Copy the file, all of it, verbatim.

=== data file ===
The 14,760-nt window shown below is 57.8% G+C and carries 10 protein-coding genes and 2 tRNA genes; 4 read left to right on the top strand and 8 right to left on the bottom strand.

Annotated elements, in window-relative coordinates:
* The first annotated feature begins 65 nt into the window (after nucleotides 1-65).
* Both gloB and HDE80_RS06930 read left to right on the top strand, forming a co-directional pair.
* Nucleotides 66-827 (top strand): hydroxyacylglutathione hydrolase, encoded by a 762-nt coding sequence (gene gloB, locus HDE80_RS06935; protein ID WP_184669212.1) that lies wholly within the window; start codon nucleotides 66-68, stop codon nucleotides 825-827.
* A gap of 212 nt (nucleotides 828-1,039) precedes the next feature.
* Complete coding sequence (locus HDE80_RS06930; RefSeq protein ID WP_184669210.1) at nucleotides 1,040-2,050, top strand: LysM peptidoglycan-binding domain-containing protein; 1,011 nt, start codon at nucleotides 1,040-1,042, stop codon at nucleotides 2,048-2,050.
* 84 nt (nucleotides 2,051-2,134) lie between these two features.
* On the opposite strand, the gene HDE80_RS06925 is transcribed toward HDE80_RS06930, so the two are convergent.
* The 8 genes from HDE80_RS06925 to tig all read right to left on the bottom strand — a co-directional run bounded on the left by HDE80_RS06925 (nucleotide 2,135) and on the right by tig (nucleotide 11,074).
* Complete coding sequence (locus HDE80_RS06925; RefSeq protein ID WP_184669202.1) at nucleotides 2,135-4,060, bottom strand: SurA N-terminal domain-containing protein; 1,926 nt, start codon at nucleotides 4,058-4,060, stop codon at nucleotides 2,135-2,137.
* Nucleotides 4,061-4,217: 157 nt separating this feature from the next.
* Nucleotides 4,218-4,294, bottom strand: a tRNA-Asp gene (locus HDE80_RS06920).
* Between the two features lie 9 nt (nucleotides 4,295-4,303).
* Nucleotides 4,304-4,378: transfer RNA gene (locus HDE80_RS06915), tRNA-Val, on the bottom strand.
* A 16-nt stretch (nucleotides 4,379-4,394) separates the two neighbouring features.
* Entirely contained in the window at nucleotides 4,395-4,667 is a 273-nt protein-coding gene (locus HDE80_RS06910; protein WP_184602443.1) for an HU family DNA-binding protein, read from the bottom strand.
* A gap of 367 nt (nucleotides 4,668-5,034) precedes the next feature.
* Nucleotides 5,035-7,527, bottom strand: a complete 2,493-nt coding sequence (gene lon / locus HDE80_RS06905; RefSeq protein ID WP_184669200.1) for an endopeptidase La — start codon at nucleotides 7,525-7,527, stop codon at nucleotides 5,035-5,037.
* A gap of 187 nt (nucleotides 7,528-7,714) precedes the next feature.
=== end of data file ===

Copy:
The 14,760-nt window shown below is 57.8% G+C and carries 10 protein-coding genes and 2 tRNA genes; 4 read left to right on the top strand and 8 right to left on the bottom strand.

Annotated elements, in window-relative coordinates:
* The first annotated feature begins 65 nt into the window (after nucleotides 1-65).
* Both gloB and HDE80_RS06930 read left to right on the top strand, forming a co-directional pair.
* Nucleotides 66-827 (top strand): hydroxyacylglutathione hydrolase, encoded by a 762-nt coding sequence (gene gloB, locus HDE80_RS06935; protein ID WP_184669212.1) that lies wholly within the window; start codon nucleotides 66-68, stop codon nucleotides 825-827.
* A gap of 212 nt (nucleotides 828-1,039) precedes the next feature.
* Complete coding sequence (locus HDE80_RS06930; RefSeq protein ID WP_184669210.1) at nucleotides 1,040-2,050, top strand: LysM peptidoglycan-binding domain-containing protein; 1,011 nt, start codon at nucleotides 1,040-1,042, stop codon at nucleotides 2,048-2,050.
* 84 nt (nucleotides 2,051-2,134) lie between these two features.
* On the opposite strand, the gene HDE80_RS06925 is transcribed toward HDE80_RS06930, so the two are convergent.
* The 8 genes from HDE80_RS06925 to tig all read right to left on the bottom strand — a co-directional run bounded on the left by HDE80_RS06925 (nucleotide 2,135) and on the right by tig (nucleotide 11,074).
* Complete coding sequence (locus HDE80_RS06925; RefSeq protein ID WP_184669202.1) at nucleotides 2,135-4,060, bottom strand: SurA N-terminal domain-containing protein; 1,926 nt, start codon at nucleotides 4,058-4,060, stop codon at nucleotides 2,135-2,137.
* Nucleotides 4,061-4,217: 157 nt separating this feature from the next.
* Nucleotides 4,218-4,294, bottom strand: a tRNA-Asp gene (locus HDE80_RS06920).
* Between the two features lie 9 nt (nucleotides 4,295-4,303).
* Nucleotides 4,304-4,378: transfer RNA gene (locus HDE80_RS06915), tRNA-Val, on the bottom strand.
* A 16-nt stretch (nucleotides 4,379-4,394) separates the two neighbouring features.
* Entirely contained in the window at nucleotides 4,395-4,667 is a 273-nt protein-coding gene (locus HDE80_RS06910; protein WP_184602443.1) for an HU family DNA-binding protein, read from the bottom strand.
* A gap of 367 nt (nucleotides 4,668-5,034) precedes the next feature.
* Nucleotides 5,035-7,527, bottom strand: a complete 2,493-nt coding sequence (gene lon / locus HDE80_RS06905; RefSeq protein ID WP_184669200.1) for an endopeptidase La — start codon at nucleotides 7,525-7,527, stop codon at nucleotides 5,035-5,037.
* A gap of 187 nt (nucleotides 7,528-7,714) precedes the next feature.